Viacom demanded early this week that all that illegal copyrighted content of Comedy Central video like that of "The Daily Show" and "The Colbert Report," as well as from networks like MTV and BET, be taken off the site.
Interestingly, at the same time Viacom is demanding this, it is negotiating a content deal with YouTube. YouTube recently made content deals with CBS and NBC.
YouTube is getting its ducks in a row--something you figured it would have done before striking a $1.65 billion deal to be bought by Google. Last week, YouTube took off 30,000 clips of TV shows, movies and music videos after the Japanese Society for Rights of Authors, Composers and Publishers cited copyright infringement.
This is exactly what Mark Cuban talked about recently--that any buyer of YouTube would need to shed copyrighted video content that YouTubers were illegally uploading (outside what is considered "fair use"). From what industry experts are saying, this is just the tip of the iceberg. There is plenty more to come.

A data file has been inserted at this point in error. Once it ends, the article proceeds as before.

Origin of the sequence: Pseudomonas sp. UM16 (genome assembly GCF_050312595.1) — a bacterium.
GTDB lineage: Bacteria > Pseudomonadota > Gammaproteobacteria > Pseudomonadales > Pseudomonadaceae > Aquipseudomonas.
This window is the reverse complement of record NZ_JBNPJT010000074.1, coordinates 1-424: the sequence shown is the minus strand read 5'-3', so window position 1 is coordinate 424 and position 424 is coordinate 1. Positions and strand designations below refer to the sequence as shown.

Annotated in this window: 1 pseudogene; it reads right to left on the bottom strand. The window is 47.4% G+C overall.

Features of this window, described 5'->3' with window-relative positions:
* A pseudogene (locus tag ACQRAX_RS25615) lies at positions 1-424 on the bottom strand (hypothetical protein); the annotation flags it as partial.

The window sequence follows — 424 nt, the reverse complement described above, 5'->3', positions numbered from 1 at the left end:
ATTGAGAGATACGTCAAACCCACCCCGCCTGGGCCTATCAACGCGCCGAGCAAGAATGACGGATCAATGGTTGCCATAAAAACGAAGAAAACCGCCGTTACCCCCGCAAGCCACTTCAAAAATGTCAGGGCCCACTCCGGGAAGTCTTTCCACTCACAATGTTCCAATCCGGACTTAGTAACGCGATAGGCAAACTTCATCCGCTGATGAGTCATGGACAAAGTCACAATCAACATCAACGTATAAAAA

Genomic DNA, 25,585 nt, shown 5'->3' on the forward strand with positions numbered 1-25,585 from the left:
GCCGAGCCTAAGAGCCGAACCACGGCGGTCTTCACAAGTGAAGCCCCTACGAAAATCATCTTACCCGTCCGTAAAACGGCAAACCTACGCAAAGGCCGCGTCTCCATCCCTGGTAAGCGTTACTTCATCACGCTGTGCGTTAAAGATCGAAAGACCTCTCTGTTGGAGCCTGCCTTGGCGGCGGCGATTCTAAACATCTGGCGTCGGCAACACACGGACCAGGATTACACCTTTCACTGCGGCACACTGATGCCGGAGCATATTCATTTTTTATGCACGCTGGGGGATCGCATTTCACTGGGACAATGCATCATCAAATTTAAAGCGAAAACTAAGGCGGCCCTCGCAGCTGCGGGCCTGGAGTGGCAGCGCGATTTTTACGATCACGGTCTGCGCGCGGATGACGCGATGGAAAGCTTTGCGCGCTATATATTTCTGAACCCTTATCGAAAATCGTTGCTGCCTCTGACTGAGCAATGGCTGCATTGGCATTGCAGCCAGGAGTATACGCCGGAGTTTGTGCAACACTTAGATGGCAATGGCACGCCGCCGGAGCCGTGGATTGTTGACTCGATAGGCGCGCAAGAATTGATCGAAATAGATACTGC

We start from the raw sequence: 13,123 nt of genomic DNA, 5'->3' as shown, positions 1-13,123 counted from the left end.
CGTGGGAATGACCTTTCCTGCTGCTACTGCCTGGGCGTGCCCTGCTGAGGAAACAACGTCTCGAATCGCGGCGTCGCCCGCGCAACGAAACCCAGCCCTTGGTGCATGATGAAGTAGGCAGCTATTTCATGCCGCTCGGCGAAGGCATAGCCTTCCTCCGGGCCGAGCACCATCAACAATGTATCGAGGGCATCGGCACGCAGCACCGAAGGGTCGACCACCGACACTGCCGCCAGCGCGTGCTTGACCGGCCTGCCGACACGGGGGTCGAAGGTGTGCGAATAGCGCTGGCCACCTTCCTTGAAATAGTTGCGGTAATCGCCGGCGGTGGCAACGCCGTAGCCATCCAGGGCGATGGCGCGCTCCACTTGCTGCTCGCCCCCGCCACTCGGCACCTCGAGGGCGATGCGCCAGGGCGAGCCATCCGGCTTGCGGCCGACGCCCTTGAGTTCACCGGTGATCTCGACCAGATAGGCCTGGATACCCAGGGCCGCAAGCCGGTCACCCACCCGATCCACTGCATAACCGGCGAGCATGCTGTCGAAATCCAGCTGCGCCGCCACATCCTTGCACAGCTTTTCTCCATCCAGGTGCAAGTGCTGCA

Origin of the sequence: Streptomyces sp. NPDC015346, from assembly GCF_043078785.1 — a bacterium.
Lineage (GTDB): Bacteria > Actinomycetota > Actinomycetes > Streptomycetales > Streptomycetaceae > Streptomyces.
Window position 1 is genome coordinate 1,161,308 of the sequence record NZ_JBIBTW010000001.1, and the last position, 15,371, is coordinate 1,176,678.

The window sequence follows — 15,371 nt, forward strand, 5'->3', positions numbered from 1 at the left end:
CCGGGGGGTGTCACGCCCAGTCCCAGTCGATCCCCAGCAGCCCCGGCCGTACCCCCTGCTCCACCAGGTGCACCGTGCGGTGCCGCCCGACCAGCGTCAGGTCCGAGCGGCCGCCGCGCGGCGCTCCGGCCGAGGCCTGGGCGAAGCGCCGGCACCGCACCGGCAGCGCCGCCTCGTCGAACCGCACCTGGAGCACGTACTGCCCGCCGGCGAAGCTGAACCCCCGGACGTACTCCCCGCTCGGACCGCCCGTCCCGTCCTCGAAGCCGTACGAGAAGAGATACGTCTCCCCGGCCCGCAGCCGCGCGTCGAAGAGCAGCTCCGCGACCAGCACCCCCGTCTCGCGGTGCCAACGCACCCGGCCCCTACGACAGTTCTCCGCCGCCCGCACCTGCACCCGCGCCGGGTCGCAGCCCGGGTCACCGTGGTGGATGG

As a marketing tool, YouTube gave certain networks and shows a special cachet among its followers. Now Viacom takes that away--but looks to bring it back, albeit officially. After its deal with YouTube, NBC even made fun of it, with a specially produced spoof of promos for its fall shows.
Given the traffic on YouTube--activity that Google hopes will grow-- it'll be tough for networks to resist a deal. The question is, how much reshuffling does YouTube need to do to stay out of future copyright snafus?
YouTube users have been natural guerilla marketers for the broadcast and cable networks --passionate messengers of the good, the bad, and the ugly of TV. Will they continue spreading the word when everything is legit? Or will YouTubers feel slighted and move onto something else?
TV networks should at least take the bad, hoping that YouTubers will continue to mock--because where there mocking, there is marketing.